For those who like to experiment with wireless power transfer this circuit can deliver almost 50 W at an efficiency of 88 % (supply voltage 12-24 V).

Here we present a circuit for high power wireless power transfer for experimental purposes designed by Würth Elektronik eiSos GmbH & Co. KG. Most information about the theory of operation is documented in their application note ‘High Power Wireless Power Transfer for the Industrial Environment’ (ANP032e). Also quite a number of simple and more complex example circuits are presented. The basis for the circuit is a resonant converter, the Zero Voltage Switching converter (ZVS converter). We used a circuit with faster gate driving which uses a separate power supply (IC1) for the gate drive  circuits, derived from the input/output voltage. Two identical circuits (and PCBs) are used, transmitter and receiver are the same. The circuit looks very much like an astable multivibrator with two switching transistors. Instead of using a cross-coupled feedback network with two time delay capacitors a LC parallel resonant circuit is used and so the oscillation frequency is almost constant. The frequency shifts a little bit when the two coils of the transmitter and receiver are coupled.
The original circuit didn’t have any protection and so we added a PTC resettable fuse and a simple adjustable electronic fuse using a high-side current monitor (IC2). A discrete thyristor (T11/T12) disables the voltage regulator and the converter is shut down. R27 limits the maximum current through D8 and T11. A reset button (S1) is added to restart the converter. With both circuits coupled at power-on the electronic fuse is most likely triggered and you can see the blue led light up for a brief moment and then go out. Just push S1 to switch on the converter. The blue led should light continuously when the converter is working. D8 prevents R25/R26 from influencing the under-voltage setting by R9/R13. IC1 switches off at 1.09 V and on again at 1.18 V. The output voltage of IC1 is a little over 9.6 V.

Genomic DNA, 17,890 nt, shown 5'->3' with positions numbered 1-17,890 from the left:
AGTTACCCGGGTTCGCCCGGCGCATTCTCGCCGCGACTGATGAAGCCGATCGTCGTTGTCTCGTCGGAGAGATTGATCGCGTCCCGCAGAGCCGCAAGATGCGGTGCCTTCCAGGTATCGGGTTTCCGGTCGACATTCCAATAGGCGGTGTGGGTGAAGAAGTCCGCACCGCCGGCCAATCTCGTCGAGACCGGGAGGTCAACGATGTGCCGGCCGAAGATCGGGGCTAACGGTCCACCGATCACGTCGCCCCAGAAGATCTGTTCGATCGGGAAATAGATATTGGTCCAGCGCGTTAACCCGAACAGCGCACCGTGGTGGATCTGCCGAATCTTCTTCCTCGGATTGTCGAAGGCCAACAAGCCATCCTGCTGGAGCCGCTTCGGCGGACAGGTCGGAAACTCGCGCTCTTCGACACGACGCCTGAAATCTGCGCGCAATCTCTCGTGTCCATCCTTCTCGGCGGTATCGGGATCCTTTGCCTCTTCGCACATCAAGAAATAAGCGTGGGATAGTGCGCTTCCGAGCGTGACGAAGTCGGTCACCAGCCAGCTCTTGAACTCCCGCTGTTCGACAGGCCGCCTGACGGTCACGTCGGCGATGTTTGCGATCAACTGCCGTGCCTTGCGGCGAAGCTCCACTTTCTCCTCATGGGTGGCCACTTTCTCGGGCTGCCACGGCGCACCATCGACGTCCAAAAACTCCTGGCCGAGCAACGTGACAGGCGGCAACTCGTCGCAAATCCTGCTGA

IC1 is a ZXCT1107SA-7 from Zetex. It is a unipolar current sense monitor which means it should  only be mounted on the transmitter PCB. On the receiver PCB the output current flows in the wrong direction and only the current sense resistor R18 should be mounted on both PCBs. The current monitor has a wide supply and common-mode voltage range from 2.5 to 36 V. Quiescent current is only 3 µA. The monitor has a current output which has a fixed relation with the voltage across R18: Iout (pin 1) = 0.004 * UR18. The voltage across R21+P1 will trigger T11/T12 at about 0.6 V. The current can roughly be set between 1.6 and 3 A (UR21+P1/(0.004*R18). The highest current setting is not recommended. When testing at higher currents (2.7 A) the two MOSFETs failed after a few minutes and short circuited. Since these are not the easiest parts to replace we strongly recommend to set the current limit not higher as 2 A, keep the supply voltage of the transmitter below 20 V and so limit the power  output to 40 W. The circuit can deliver 50 W in the receiver but not indefinitely. We destroyed the MOSFETs more than once. So keep the power limited! At almost maximum power (> 40 W) efficiency was 88 %. For the test setup we placed a 6.5 mm piece of wood between the transmitter and receiver coils. A good power source for the converter can be a notebook adapter of at least 70 W or more and an output voltage of 19.5 V or so.